Share your tips for creating content that grabs your audience and doesn’t let go on Twitter, LinkedIn, or in the comments section on our blog.

Listicle or Missticle? How to write engaging listicles

Listicles — bulleted lists of information presented as an article — are a great way to engage today’s time-poor readers. But have you ever stumbled on one that feels like it’s missed the point?

You know the kind: “Top 250 PR stunts” or “61 social media tips you don’t know about”. Listicles are designed to make the information they contain accessible, but there’s a fine line between achieving that and turning your readers off – sometimes before they’ve even clicked the link.

So how can you keep your listicle on the straight and narrow? We’ve come up with a few ideas to help your listicle avoid being a “missticle” (pardon the pun). To help, we’ve even arranged them in a list…

1: Get the numbers right
The best listicles keep to low numbers. Ten would be an absolute maximum, but five or three would be better. Though numbers like 13 or 9 stand out, they do risk giving people the impression you couldn’t decide which ideas to use so just chucked them all in. Even numbers are fine – as this listicle from hubspot shows.

2: Watch your language
If you have 30 points, are they all “top”, “significant” or “best”? It’s important not to over-hype your article. Your readers will see it a mile off and likely vote with their feet. Take this CMI article , for example – no hype; just a promise to list some useful tools that’s then delivered on.

3: Find the thread
This is the one that can make the difference between a good and a great listicle. Even though you’re writing a list, it’s still important to find an arc that draws your reader in and gives them a reason to read the whole thing. In a list of top social media tools, for example, you might start with tools that focus on curation and finding content and move through to those that are more geared towards analytics and review. Or, as we did in this listicle on barriers to social in business, start with a surface issue and then dig deeper with each successive point.

It does take a careful bit of planning to write engaging listicles – short and accessible as they are, they aren’t necessarily quick things to write. But once you’ve got the format working for you, your content will shine.

You’ve probably come across a variety of listicles. Why not share the best – and the worst – in the comments below, LinkedIn or Twitter?

Camels, horses and the secrets of creating impactful content

This cartoon raised a chuckle when it did the rounds of HN HQ recently, and it reminded us of the old joke about a camel being a horse designed by committee. But beneath those two jokes lies an important point about creating impactful content. We understand the need to get the most out of your content, and often advocate doing just that, but what happens when you try to pack too much in? Well, not to put too fine a point on it, if you do that, then your content becomes a camel.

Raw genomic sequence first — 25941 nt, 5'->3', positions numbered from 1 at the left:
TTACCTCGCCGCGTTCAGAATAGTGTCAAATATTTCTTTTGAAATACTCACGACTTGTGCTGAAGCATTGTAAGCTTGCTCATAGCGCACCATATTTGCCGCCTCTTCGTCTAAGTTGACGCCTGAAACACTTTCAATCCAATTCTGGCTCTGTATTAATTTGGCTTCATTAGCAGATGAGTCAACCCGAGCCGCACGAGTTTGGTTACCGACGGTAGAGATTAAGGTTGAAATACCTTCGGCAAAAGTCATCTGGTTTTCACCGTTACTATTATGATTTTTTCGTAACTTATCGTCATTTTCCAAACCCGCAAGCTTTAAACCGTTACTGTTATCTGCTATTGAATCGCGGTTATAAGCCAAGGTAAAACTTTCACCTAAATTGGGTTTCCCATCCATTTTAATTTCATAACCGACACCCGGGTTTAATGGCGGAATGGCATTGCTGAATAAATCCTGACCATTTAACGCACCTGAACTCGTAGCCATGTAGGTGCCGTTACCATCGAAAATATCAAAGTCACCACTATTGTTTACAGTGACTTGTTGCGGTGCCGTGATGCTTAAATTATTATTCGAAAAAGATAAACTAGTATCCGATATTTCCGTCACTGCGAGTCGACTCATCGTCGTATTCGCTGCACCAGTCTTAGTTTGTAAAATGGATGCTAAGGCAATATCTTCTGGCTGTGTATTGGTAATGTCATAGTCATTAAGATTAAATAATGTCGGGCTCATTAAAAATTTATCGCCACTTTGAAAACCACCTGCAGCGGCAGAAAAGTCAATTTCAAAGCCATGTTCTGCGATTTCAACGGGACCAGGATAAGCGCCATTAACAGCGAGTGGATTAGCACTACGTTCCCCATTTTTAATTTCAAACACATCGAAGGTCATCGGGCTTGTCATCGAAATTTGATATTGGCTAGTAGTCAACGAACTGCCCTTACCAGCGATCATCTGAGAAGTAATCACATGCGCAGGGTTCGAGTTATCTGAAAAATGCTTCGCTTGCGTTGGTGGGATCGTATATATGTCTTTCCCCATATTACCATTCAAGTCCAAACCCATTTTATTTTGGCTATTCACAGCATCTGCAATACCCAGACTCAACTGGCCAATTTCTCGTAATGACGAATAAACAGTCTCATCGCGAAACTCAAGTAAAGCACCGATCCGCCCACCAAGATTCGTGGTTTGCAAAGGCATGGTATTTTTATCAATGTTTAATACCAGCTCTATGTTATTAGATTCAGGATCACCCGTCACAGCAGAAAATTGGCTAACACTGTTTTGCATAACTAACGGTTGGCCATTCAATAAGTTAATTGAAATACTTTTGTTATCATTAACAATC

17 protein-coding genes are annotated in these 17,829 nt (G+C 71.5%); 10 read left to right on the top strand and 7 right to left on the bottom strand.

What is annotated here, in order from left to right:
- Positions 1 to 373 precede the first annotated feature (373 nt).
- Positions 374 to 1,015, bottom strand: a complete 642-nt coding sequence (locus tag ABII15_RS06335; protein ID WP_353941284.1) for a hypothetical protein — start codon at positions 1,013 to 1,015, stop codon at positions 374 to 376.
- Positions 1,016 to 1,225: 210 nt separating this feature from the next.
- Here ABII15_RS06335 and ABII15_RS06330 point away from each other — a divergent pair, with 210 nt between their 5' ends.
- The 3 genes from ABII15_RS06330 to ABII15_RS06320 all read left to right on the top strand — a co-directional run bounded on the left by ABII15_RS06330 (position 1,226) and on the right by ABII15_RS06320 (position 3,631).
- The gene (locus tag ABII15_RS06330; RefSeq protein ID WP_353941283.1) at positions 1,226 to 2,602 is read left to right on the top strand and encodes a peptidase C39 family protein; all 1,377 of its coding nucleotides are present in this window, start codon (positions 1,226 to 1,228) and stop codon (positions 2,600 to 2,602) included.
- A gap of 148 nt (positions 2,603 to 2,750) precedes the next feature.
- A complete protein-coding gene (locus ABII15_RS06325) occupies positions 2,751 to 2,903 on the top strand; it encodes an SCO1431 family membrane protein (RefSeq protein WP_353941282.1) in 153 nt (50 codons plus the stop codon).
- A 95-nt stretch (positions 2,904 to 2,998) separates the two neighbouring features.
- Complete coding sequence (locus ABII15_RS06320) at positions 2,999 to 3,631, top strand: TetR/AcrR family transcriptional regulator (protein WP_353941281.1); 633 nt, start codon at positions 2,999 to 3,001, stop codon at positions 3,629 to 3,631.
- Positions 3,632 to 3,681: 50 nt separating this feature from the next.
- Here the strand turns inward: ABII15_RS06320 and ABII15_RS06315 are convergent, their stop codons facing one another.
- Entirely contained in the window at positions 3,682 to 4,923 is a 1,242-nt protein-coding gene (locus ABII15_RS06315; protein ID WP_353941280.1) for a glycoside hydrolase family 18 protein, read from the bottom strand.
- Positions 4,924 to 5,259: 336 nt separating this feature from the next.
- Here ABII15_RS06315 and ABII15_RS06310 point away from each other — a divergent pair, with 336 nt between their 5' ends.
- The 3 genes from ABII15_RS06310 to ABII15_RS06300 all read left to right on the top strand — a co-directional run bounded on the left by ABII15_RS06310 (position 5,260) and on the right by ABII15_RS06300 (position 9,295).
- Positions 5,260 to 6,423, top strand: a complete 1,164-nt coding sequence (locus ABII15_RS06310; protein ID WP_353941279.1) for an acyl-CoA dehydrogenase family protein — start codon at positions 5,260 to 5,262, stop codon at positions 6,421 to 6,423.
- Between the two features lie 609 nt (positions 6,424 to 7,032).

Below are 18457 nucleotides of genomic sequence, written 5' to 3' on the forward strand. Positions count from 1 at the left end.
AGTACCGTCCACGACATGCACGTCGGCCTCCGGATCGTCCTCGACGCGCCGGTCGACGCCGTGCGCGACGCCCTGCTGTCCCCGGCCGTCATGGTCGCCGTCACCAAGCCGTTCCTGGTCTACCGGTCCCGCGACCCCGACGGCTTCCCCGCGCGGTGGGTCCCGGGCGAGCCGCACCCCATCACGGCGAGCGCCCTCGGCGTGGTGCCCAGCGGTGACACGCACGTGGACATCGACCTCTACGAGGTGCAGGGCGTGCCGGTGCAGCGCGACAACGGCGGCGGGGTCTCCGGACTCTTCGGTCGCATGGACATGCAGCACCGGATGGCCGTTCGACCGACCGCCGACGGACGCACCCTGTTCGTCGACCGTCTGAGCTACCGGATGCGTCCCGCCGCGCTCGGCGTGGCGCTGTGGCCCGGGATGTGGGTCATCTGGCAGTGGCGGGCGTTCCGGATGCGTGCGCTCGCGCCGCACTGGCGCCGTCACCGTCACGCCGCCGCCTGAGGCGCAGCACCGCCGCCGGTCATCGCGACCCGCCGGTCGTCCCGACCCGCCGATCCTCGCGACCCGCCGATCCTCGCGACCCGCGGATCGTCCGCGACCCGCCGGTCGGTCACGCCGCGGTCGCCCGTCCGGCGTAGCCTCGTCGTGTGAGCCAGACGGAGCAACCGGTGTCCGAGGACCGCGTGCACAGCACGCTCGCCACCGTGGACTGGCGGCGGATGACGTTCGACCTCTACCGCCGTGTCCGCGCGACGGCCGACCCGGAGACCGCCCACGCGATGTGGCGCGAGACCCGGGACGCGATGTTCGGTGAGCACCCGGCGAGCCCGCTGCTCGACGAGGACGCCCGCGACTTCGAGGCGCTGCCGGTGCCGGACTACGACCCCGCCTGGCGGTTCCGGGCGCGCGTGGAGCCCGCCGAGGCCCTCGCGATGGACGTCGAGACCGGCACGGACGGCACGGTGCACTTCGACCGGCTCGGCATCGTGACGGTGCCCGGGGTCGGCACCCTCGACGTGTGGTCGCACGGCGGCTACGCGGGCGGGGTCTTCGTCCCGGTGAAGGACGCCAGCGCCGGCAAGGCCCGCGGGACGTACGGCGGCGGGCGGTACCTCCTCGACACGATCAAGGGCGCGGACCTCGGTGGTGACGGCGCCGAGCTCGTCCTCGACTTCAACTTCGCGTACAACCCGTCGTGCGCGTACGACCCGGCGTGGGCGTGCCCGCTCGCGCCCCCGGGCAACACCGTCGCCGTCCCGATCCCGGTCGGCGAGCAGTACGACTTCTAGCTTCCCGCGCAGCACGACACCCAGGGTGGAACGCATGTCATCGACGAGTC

We’ve all seen a project that ends up losing its way because six different parties want it to do six different things, and often the problem lies with not having a clear brief. A good brief is like a trip itinerary – not only does it tell you where you’re going (and why) but, crucially, how you’re going to get there.

So we’ve come up with some tips to keep your writers on track and your content looking more like a champion thoroughbred.

1.       Put your brief down on paper

Sounds simple, but you’d be amazed how many people don’t do it. If the brief is on paper, you can use it to get buy-in from all your stakeholders and refer back to it regularly to ensure you stay on course. Don’t be afraid to reject suggestions or changes that move away from the brief – no matter how tempting they are. Those ideas can always be used to inspire a new piece instead.

2.       Get your audience and message straight

Aim for one primary audience and takeaway message for your content. Remember: every secondary audience dilutes the impact of your original message.

3.       Don’t be afraid to create more than one asset

If multiple parties are all trying to use one asset to achieve different objectives, then consider creating dedicated variants tailored to each of their needs. It may cost you a little more (though it’s often not as expensive to create variants of a piece of content as it is to create new content from scratch), but it will ensure that your messages aren’t diluted.

What are your winning ways to keep your content from becoming a camel? Do share your stories — the good, the bad and the downright hilarious — through the comments box below, LinkedIn or Twitter.

The ARC of customer engagement

“81% of marketers say customer engagement is a top priority.”